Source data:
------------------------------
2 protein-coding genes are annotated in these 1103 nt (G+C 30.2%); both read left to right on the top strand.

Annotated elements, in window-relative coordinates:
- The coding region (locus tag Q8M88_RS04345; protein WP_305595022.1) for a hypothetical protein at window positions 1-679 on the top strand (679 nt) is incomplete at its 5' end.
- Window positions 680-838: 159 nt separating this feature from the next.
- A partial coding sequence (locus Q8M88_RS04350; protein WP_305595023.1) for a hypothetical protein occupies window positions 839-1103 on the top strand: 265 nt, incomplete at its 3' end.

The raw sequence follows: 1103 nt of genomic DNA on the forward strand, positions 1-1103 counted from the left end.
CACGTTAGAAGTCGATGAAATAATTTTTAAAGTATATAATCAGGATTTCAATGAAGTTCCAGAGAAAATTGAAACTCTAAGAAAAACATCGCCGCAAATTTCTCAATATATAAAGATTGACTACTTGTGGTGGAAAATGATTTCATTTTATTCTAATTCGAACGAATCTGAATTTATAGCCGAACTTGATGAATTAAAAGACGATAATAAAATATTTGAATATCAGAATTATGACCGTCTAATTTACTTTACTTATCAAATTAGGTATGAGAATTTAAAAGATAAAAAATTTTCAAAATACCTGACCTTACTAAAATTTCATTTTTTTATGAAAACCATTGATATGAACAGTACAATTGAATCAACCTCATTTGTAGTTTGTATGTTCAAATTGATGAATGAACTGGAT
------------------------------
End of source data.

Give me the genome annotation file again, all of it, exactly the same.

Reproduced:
2 protein-coding genes are annotated in these 1103 nt (G+C 30.2%); both read left to right on the top strand.

Annotated elements, in window-relative coordinates:
- The coding region (locus tag Q8M88_RS04345; protein WP_305595022.1) for a hypothetical protein at window positions 1-679 on the top strand (679 nt) is incomplete at its 5' end.
- Window positions 680-838: 159 nt separating this feature from the next.
- A partial coding sequence (locus Q8M88_RS04350; protein WP_305595023.1) for a hypothetical protein occupies window positions 839-1103 on the top strand: 265 nt, incomplete at its 3' end.

The raw sequence follows: 1103 nt of genomic DNA on the forward strand, positions 1-1103 counted from the left end.
CACGTTAGAAGTCGATGAAATAATTTTTAAAGTATATAATCAGGATTTCAATGAAGTTCCAGAGAAAATTGAAACTCTAAGAAAAACATCGCCGCAAATTTCTCAATATATAAAGATTGACTACTTGTGGTGGAAAATGATTTCATTTTATTCTAATTCGAACGAATCTGAATTTATAGCCGAACTTGATGAATTAAAAGACGATAATAAAATATTTGAATATCAGAATTATGACCGTCTAATTTACTTTACTTATCAAATTAGGTATGAGAATTTAAAAGATAAAAAATTTTCAAAATACCTGACCTTACTAAAATTTCATTTTTTTATGAAAACCATTGATATGAACAGTACAATTGAATCAACCTCATTTGTAGTTTGTATGTTCAAATTGATGAATGAACTGGAT